Goldman Sachs' analyst bonuses show it's really not that bad

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Goldman Sachs' analyst bonuses show it's really not that bad

As banks announce their analyst bonuses in the dog days of summer, it's becoming clear that while there's some disappointment, it could have been very much worse. 

Goldman Sachs, for example, is understood to have paid its top tier first year analysts bonuses of up to $90k this year, meaning they received total compensation of up to $200k when the firm's $110k salaries are taken into consideration. 

Last year, Goldman's first year analyst compensation was closer to $180k, so some top performers this year have had a pay rise - even if only a few people there received that amount.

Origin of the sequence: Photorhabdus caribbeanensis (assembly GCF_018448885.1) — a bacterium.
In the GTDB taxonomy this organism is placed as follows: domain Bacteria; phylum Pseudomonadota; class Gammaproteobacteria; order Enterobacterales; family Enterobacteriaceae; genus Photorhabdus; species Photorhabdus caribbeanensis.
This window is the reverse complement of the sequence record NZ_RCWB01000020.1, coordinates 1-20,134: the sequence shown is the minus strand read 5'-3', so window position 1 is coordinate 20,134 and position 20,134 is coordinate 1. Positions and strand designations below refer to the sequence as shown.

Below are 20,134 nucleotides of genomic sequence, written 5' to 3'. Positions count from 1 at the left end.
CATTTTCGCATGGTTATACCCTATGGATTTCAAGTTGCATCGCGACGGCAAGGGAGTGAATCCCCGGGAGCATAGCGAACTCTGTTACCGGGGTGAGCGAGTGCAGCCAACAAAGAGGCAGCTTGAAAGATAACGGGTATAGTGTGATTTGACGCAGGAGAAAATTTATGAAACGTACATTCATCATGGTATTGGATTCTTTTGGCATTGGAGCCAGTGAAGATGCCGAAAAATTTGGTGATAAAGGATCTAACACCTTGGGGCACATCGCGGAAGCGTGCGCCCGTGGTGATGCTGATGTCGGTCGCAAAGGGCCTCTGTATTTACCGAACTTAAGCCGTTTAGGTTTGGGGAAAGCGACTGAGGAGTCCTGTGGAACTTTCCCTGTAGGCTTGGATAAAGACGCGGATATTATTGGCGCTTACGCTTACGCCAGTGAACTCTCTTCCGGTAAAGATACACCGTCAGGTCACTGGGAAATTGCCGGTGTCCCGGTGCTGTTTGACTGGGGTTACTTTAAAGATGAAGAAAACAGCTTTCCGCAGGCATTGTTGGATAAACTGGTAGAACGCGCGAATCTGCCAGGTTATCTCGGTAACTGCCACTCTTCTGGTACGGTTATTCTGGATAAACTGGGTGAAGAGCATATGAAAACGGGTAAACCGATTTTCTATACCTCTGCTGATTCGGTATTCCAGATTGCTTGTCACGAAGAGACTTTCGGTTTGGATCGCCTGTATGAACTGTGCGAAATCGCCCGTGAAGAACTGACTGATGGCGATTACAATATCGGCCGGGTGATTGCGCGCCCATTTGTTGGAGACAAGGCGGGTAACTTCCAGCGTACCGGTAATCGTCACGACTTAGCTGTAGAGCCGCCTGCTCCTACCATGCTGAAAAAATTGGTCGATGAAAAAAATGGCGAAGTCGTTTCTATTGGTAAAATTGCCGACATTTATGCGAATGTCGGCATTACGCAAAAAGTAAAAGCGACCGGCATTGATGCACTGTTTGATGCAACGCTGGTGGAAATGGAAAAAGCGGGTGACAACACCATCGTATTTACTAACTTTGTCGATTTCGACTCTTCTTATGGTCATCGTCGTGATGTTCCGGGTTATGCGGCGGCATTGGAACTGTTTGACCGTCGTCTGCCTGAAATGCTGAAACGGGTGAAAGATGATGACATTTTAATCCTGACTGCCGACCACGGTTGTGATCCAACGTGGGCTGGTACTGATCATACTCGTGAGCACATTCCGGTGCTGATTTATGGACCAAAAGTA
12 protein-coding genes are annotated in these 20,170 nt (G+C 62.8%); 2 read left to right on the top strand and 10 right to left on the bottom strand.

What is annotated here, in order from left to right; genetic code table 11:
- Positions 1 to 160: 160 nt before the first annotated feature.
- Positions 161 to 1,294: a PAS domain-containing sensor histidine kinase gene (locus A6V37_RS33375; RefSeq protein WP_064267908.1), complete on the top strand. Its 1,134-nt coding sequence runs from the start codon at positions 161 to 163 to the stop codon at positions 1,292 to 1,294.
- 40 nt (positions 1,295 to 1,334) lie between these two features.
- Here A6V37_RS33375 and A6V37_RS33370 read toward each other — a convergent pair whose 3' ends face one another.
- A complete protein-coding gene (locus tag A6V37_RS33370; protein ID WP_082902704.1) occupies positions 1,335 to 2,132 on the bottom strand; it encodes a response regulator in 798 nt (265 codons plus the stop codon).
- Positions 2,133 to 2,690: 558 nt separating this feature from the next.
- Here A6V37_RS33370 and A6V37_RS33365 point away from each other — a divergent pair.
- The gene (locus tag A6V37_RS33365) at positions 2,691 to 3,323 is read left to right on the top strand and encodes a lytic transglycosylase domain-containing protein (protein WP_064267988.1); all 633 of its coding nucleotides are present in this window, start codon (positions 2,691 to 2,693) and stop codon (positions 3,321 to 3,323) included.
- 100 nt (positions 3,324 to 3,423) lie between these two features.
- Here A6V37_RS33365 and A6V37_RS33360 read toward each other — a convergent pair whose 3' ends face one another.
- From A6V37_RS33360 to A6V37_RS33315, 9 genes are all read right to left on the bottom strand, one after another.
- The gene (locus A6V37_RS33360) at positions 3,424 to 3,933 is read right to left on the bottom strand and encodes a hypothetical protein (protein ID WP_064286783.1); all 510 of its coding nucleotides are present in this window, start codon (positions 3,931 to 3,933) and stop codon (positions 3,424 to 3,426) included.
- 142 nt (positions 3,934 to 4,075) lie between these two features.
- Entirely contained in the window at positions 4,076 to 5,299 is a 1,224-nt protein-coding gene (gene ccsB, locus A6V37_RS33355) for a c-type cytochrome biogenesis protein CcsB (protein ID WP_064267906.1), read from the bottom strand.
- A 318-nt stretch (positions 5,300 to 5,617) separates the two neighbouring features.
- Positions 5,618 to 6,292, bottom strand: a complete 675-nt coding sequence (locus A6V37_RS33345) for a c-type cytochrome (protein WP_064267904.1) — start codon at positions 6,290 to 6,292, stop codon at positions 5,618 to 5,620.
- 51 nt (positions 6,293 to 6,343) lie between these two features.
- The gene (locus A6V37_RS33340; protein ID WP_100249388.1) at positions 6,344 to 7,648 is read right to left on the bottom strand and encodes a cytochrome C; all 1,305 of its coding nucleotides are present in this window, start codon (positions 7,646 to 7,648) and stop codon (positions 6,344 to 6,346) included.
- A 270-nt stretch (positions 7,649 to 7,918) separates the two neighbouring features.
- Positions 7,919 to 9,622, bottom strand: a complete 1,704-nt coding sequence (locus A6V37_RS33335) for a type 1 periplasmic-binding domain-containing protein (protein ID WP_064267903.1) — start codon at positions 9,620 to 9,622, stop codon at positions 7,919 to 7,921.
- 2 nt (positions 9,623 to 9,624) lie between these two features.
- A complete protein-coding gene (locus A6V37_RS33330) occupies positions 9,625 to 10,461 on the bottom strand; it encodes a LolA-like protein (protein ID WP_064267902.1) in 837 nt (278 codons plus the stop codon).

But even if Goldman's first year analysts received bonuses of $50k, it would still be pretty fine. Tom Ragland, CEO of recruitment firm the Harrison Rush Group points out that comparing bonuses to last year doesn't make much sense because 2021 was an anomaly. It's 2019 and 2018 bonuses that are relevant, says Ragland.

In 2019, Goldman Sachs' first year analyst salaries were closer to $80k and Goldman's first year analyst bonuses were closer to $44k. The firm's salaries have since increased by $30k and its bonuses haven't dropped proportionately.

Ragland suggests juniors keep this in mind. Before Goldman analysts complain too heavily, it's also worth considering that more senior staff haven't had salaries increased and are most likely to face heavy bonuses cuts. VP salaries at Goldman in New York went from $108k-$250k in 2019 to $130k-$300k according to H1B salary data. But Goldman's managing director (MD) salaries have remained the same for three years running.

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Photo by Celyn Kang on Unsplash

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